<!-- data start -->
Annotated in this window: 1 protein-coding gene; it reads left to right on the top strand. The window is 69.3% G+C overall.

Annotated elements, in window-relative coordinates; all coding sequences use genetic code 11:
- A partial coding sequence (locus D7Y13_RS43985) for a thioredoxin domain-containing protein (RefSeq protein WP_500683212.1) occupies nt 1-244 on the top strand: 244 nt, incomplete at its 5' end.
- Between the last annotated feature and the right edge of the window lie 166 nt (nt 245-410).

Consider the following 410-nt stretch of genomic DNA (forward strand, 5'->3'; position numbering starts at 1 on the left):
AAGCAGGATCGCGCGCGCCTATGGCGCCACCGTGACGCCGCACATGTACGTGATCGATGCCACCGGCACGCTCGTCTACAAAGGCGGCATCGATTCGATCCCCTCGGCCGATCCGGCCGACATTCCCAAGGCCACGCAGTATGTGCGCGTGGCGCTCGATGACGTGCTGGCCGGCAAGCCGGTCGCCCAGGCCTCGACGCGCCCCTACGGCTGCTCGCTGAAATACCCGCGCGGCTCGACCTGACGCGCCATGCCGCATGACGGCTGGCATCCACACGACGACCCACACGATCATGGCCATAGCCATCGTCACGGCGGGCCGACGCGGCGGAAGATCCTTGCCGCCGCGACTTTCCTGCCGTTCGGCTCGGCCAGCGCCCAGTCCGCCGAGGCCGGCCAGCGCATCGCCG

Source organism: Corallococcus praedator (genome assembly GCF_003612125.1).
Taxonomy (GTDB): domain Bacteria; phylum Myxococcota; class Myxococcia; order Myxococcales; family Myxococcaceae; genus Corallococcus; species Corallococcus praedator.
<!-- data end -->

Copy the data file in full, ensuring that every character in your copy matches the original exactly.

Annotated in this window: 1 protein-coding gene; it reads left to right on the top strand. The window is 69.3% G+C overall.

Annotated elements, in window-relative coordinates; all coding sequences use genetic code 11:
- A partial coding sequence (locus D7Y13_RS43985) for a thioredoxin domain-containing protein (RefSeq protein WP_500683212.1) occupies nt 1-244 on the top strand: 244 nt, incomplete at its 5' end.
- Between the last annotated feature and the right edge of the window lie 166 nt (nt 245-410).

Consider the following 410-nt stretch of genomic DNA (forward strand, 5'->3'; position numbering starts at 1 on the left):
AAGCAGGATCGCGCGCGCCTATGGCGCCACCGTGACGCCGCACATGTACGTGATCGATGCCACCGGCACGCTCGTCTACAAAGGCGGCATCGATTCGATCCCCTCGGCCGATCCGGCCGACATTCCCAAGGCCACGCAGTATGTGCGCGTGGCGCTCGATGACGTGCTGGCCGGCAAGCCGGTCGCCCAGGCCTCGACGCGCCCCTACGGCTGCTCGCTGAAATACCCGCGCGGCTCGACCTGACGCGCCATGCCGCATGACGGCTGGCATCCACACGACGACCCACACGATCATGGCCATAGCCATCGTCACGGCGGGCCGACGCGGCGGAAGATCCTTGCCGCCGCGACTTTCCTGCCGTTCGGCTCGGCCAGCGCCCAGTCCGCCGAGGCCGGCCAGCGCATCGCCG

Source organism: Corallococcus praedator (genome assembly GCF_003612125.1).
Taxonomy (GTDB): domain Bacteria; phylum Myxococcota; class Myxococcia; order Myxococcales; family Myxococcaceae; genus Corallococcus; species Corallococcus praedator.